In a pilot study, it was difficult to aspirate the synovial fluid in some patients because there was no or little effusion. Thus, any intracapsular effusion in the hip joint was first detected preoperatively by sonography, and then the synovial fluid was aspirated and subjected to determination of IL-1β concentration as described below. 20 mL of 0.9% saline solution was injected into the hip joint and the hip was flexed several times to enable a homogeneous dilution of synovial fluid. 2–10 mL of synovial fluid was aspirated using an 18-gauge needle and kept at –80 degrees. When all samples were collected, the concentration of IL-1β was examined using a commercially available kit according to the manufacturer's instructions (Cayman Chemical Company, Ann Arbor, MI). Briefly, 100 μL of sample was added to each well of a 96-well plate coated with a monoclonal antibody specific for IL-1β. 100 μL of Fab' conjugate, an acetylcholinesterase selectively bound to a different epitope on the IL-1β molecule, was also added to the well. After incubation overnight at 4°C, the wells were emptied and rinsed 5 times with a wash buffer, and 20 mL of Elleman's reagent was then added to each well. The plate was placed in an orbital shaker in the dark for 30 min. The concentration of IL-1β was then determined spectrophotometrically at 412 nm.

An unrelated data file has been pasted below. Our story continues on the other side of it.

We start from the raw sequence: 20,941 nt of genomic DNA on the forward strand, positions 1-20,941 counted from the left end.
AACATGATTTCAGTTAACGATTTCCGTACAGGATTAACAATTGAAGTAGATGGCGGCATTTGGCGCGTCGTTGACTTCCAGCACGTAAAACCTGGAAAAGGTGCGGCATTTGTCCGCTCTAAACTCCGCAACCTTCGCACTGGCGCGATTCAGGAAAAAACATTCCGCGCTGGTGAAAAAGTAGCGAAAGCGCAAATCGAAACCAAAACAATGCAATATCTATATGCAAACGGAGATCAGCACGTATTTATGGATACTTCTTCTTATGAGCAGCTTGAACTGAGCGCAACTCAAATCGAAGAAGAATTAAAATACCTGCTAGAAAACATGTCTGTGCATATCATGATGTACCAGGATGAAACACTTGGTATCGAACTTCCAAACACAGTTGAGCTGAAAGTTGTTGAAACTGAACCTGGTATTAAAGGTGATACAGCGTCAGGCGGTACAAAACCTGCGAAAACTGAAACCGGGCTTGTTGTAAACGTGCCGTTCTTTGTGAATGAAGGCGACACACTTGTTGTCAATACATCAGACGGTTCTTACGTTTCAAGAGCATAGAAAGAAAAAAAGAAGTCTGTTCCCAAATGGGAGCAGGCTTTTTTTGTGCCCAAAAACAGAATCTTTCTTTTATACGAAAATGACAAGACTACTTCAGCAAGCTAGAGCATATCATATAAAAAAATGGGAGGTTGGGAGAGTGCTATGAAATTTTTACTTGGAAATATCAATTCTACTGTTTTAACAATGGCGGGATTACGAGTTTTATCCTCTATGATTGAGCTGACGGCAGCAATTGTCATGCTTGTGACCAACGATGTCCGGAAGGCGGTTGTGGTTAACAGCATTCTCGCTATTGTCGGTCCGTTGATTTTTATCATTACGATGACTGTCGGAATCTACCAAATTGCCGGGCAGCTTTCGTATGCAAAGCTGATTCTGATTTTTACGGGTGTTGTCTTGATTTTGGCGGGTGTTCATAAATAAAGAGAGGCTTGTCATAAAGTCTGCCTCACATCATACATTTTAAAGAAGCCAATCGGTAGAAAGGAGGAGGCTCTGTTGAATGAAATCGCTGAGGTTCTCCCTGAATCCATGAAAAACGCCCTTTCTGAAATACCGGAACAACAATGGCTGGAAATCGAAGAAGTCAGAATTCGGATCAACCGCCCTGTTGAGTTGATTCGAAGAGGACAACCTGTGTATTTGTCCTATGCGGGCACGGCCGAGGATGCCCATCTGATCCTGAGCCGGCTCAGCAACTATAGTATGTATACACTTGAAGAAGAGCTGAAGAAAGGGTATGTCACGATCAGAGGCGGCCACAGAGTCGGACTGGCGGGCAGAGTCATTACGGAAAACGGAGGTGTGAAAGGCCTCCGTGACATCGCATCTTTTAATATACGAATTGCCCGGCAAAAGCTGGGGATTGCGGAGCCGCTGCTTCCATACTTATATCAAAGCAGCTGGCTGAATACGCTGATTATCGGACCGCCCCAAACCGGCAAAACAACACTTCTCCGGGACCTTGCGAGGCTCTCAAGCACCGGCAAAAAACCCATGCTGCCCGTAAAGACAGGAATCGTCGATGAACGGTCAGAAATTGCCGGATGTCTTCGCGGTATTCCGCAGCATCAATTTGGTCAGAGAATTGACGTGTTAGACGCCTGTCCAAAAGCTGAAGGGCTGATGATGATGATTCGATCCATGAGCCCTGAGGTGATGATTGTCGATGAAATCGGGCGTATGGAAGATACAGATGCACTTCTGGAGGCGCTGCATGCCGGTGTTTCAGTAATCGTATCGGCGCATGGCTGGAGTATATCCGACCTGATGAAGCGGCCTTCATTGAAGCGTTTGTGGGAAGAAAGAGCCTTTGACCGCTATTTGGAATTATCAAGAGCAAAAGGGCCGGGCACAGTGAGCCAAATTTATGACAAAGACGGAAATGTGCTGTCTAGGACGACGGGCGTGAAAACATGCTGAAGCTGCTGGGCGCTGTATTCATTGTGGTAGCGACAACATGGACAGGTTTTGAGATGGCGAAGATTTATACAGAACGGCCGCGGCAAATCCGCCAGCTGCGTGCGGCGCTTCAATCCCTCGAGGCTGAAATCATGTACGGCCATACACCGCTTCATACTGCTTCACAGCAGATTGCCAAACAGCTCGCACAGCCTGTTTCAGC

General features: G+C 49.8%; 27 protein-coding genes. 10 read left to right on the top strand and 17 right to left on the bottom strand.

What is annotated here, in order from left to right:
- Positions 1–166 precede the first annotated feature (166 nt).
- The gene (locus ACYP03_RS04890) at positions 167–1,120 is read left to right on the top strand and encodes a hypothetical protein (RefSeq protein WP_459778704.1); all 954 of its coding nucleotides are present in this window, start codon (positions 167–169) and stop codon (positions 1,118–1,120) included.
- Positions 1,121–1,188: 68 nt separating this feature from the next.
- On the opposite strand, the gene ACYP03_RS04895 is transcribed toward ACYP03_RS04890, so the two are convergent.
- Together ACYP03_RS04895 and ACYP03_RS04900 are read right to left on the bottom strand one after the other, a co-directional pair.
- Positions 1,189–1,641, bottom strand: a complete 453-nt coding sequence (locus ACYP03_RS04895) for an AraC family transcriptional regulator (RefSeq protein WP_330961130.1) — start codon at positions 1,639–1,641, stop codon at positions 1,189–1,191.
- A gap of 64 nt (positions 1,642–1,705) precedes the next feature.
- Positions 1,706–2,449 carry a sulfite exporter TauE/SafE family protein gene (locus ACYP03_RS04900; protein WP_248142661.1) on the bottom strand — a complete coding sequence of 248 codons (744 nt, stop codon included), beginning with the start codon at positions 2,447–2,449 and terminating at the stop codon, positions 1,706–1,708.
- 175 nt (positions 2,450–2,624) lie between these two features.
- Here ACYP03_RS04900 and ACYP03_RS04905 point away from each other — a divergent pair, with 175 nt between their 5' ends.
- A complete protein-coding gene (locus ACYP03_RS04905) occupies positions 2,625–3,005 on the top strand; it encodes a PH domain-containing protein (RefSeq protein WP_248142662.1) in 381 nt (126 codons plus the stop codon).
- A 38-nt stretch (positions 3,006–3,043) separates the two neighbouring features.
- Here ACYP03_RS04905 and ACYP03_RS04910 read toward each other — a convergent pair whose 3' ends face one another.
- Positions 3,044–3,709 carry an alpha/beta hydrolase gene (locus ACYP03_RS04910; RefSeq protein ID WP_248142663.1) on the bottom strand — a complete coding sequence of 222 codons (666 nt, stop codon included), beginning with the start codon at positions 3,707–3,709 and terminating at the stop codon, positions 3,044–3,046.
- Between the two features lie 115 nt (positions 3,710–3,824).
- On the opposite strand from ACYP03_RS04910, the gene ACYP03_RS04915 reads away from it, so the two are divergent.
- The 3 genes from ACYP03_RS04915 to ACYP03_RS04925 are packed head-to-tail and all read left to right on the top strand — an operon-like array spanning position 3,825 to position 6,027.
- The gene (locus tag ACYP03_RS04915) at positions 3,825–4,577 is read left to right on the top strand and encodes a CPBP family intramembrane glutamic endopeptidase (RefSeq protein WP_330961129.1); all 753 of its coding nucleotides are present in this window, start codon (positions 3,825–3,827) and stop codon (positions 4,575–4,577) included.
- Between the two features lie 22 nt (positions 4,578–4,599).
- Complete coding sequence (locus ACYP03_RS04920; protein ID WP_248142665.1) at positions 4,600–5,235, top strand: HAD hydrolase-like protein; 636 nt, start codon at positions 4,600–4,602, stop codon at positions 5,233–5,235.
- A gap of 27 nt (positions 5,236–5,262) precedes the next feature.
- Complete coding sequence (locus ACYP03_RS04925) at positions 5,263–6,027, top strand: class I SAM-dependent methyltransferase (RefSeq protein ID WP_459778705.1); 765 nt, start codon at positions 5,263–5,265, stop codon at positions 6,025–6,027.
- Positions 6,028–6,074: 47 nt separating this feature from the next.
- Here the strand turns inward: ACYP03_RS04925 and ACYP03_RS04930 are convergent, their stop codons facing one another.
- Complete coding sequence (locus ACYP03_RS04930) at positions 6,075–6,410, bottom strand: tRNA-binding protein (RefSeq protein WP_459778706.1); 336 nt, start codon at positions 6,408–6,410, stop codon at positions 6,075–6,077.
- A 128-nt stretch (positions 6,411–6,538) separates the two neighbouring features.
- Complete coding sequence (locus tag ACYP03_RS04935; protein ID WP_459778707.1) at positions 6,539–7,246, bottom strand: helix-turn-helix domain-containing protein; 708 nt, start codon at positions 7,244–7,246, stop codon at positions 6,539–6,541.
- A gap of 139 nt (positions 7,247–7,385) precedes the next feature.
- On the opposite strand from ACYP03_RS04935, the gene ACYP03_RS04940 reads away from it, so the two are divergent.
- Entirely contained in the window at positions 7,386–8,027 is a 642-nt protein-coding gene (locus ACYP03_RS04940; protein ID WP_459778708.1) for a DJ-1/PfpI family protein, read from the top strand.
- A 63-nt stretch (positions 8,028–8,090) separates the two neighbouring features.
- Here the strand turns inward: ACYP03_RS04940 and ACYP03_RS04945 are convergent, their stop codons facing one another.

Statistics

Possible correlations between intracapsular pressure and clinical Harris score, radiographic data (CE angle, acetabular-roof angle, Sharp angle), degree of osteoarthritis, volume of aspirate, and the concentration of IL-1β were examined. The data were subjected to an analysis of variance with the Scheffe post hoc test and the Pearson correlation coefficient was used for statistical analysis using Statview version 5.0 (SAS Institute, Cary, NC), with the significance level set at 0.05.

Results